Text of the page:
In this “wonderfully funny and very poignant” (Philip Toynbee) autobiography, Mitford offers a fascinating study of the unusual upbringing of her famous family.
, the great muckraking journalist, was part of a legendary English aristocratic family. Her sisters included Nancy, doyenne of the 1920s London smart set and a noted novelist and biographer; Diana, wife to the English fascist chief Sir Oswald Mosley; Unity, who fell head over in heels in love with Hitler; and Deborah, later the Duchess of Devonshire. Jessica swung left and moved to America, where she took part in the civil rights movement and wrote her classic expose of the undertaking business, “The American Way of Death.”
“Hons and Rebels” is the hugely entertaining tale of Mitford's upbringing, which was, as she dryly remarks, "not exactly conventional. . . Debo spent silent hours in the chicken house learning to do an exact imitation of the look of pained concentration that comes over a hen's face when it is laying an egg. . . . Unity and I made up a complete language called Boudledidge, unintelligible to any but ourselves, in which we translated various dirty songs (for safe singing in front of the grown-ups)." But Mitford found her family's world as smothering as it was singular and, determined to escape it, she eloped with Esmond Romilly, Churchill's nephew, to go fight in the Spanish Civil War. The ensuing scandal, in which a British destroyer was dispatched to recover the two truants, inspires some of Mitford's funniest, and most pointed, pages.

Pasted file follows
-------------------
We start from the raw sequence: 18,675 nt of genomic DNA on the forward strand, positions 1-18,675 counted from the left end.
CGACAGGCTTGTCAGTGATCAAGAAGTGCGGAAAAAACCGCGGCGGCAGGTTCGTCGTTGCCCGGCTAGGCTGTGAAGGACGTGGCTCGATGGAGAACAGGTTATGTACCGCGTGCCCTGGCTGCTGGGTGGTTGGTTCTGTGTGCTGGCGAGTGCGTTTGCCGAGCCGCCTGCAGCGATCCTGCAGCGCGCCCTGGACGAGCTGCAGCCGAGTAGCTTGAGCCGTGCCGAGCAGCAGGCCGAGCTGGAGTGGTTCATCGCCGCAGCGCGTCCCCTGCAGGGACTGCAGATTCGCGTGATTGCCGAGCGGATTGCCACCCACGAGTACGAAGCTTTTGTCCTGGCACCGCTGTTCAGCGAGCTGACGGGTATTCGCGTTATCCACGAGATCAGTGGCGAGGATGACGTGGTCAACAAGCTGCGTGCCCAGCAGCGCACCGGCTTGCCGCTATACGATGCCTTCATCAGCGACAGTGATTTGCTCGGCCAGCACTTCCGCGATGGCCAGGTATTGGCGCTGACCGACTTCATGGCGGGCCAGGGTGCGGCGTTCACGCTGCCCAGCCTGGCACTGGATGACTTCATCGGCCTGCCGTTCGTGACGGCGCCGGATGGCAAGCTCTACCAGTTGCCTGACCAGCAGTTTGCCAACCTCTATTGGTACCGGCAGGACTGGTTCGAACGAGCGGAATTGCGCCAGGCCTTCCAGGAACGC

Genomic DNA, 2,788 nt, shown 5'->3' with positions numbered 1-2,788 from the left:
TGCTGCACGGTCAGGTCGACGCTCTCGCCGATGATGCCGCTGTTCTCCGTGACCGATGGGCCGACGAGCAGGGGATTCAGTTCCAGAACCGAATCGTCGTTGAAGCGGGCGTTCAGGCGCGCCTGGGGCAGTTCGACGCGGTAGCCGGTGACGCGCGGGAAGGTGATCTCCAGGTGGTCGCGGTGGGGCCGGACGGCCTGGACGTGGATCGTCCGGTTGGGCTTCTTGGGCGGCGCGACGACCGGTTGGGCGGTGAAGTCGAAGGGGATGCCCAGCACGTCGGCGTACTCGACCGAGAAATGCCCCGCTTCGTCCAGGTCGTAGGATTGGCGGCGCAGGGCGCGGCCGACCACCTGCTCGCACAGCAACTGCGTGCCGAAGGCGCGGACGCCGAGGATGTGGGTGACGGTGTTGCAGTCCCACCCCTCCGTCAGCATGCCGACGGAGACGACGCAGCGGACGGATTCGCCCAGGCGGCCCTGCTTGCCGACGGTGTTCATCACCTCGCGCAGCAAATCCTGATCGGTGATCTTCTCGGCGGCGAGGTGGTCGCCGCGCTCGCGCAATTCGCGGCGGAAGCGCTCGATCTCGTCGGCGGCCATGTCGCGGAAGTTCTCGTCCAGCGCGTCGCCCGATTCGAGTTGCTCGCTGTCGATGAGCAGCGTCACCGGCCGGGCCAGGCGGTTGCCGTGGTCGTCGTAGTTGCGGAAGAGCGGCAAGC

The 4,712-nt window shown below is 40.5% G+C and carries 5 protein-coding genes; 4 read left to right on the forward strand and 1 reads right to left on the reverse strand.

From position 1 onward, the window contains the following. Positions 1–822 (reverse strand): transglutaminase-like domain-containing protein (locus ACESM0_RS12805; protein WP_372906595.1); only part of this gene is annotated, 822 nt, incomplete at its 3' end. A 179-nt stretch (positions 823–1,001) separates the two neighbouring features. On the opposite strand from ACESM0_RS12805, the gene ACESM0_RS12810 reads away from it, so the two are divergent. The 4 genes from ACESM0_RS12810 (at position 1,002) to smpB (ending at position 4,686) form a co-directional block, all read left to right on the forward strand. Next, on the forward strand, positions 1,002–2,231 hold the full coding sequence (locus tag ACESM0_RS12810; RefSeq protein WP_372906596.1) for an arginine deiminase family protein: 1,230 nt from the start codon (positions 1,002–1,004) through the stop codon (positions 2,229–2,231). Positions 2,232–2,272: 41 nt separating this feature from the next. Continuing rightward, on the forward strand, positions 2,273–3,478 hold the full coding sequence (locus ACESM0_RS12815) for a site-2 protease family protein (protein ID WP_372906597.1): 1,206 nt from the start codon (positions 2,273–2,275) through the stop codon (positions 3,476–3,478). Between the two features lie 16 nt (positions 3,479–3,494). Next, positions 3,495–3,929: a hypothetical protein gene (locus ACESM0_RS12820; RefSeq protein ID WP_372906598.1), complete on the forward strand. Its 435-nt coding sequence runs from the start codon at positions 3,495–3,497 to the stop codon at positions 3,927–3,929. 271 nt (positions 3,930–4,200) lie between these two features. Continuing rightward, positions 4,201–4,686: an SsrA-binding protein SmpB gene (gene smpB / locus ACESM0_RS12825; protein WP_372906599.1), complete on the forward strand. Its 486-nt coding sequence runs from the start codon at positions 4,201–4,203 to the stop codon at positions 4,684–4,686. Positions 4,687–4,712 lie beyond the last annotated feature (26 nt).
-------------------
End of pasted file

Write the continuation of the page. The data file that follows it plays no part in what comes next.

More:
A family portrait, a tale of youthful folly and high-spirited adventure, a study in social history, a love story, “Hons and Rebels” is a delightful contribution to the autobiographer's art.
is also the author of“ Hons and Rebels ”(previously published as “Daughters and Rebels”),“ The American Way of Death, The Trial of Dr. Spock, Kind and Usual Punishment, A Fine Old Conflict, Poison Penmanship,” “Faces of Philip: A Memoir of Philip Toynbee, Grace Had an English Heart, ”and “The American Way of Birth. ”Until her death in 1996, she lived in Oakland, California, with her husband, labor lawyer Robert Treuhaft.
Peter Y. Sussman was an award-winning editor at the “San Francisco Chronicle” from 1964 to 1993 and has written, edited, taught, and lectured widely since